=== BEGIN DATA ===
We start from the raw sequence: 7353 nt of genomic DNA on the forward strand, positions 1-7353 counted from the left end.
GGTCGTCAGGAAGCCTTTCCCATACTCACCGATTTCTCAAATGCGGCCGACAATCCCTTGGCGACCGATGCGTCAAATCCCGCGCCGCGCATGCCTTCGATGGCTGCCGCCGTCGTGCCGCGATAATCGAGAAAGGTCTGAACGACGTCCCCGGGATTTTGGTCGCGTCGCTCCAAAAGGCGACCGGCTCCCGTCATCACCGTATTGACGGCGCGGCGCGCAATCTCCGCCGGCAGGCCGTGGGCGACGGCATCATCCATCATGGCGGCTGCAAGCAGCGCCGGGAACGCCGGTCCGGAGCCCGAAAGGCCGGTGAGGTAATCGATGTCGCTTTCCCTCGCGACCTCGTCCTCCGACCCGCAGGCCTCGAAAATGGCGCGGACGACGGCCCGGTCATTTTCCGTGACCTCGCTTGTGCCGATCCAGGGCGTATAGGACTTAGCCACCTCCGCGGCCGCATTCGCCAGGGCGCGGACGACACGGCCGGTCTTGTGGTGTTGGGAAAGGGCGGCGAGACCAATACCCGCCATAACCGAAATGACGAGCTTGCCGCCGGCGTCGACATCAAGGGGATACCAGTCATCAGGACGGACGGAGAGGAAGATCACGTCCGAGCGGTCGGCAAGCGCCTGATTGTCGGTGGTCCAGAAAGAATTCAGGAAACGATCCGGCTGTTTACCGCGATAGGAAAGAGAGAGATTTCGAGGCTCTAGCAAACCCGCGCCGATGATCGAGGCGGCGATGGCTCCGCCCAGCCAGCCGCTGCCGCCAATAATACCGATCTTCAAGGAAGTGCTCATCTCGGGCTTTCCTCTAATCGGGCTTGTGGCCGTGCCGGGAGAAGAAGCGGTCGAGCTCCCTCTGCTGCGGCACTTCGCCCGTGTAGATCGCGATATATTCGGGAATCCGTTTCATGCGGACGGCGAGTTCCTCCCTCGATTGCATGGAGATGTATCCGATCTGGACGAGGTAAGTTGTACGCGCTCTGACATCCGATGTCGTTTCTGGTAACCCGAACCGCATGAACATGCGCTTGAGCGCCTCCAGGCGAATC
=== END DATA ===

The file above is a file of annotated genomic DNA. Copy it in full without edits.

We start from the raw sequence: 7353 nt of genomic DNA on the forward strand, positions 1-7353 counted from the left end.
GGTCGTCAGGAAGCCTTTCCCATACTCACCGATTTCTCAAATGCGGCCGACAATCCCTTGGCGACCGATGCGTCAAATCCCGCGCCGCGCATGCCTTCGATGGCTGCCGCCGTCGTGCCGCGATAATCGAGAAAGGTCTGAACGACGTCCCCGGGATTTTGGTCGCGTCGCTCCAAAAGGCGACCGGCTCCCGTCATCACCGTATTGACGGCGCGGCGCGCAATCTCCGCCGGCAGGCCGTGGGCGACGGCATCATCCATCATGGCGGCTGCAAGCAGCGCCGGGAACGCCGGTCCGGAGCCCGAAAGGCCGGTGAGGTAATCGATGTCGCTTTCCCTCGCGACCTCGTCCTCCGACCCGCAGGCCTCGAAAATGGCGCGGACGACGGCCCGGTCATTTTCCGTGACCTCGCTTGTGCCGATCCAGGGCGTATAGGACTTAGCCACCTCCGCGGCCGCATTCGCCAGGGCGCGGACGACACGGCCGGTCTTGTGGTGTTGGGAAAGGGCGGCGAGACCAATACCCGCCATAACCGAAATGACGAGCTTGCCGCCGGCGTCGACATCAAGGGGATACCAGTCATCAGGACGGACGGAGAGGAAGATCACGTCCGAGCGGTCGGCAAGCGCCTGATTGTCGGTGGTCCAGAAAGAATTCAGGAAACGATCCGGCTGTTTACCGCGATAGGAAAGAGAGAGATTTCGAGGCTCTAGCAAACCCGCGCCGATGATCGAGGCGGCGATGGCTCCGCCCAGCCAGCCGCTGCCGCCAATAATACCGATCTTCAAGGAAGTGCTCATCTCGGGCTTTCCTCTAATCGGGCTTGTGGCCGTGCCGGGAGAAGAAGCGGTCGAGCTCCCTCTGCTGCGGCACTTCGCCCGTGTAGATCGCGATATATTCGGGAATCCGTTTCATGCGGACGGCGAGTTCCTCCCTCGATTGCATGGAGATGTATCCGATCTGGACGAGGTAAGTTGTACGCGCTCTGACATCCGATGTCGTTTCTGGTAACCCGAACCGCATGAACATGCGCTTGAGCGCCTCCAGGCGAATC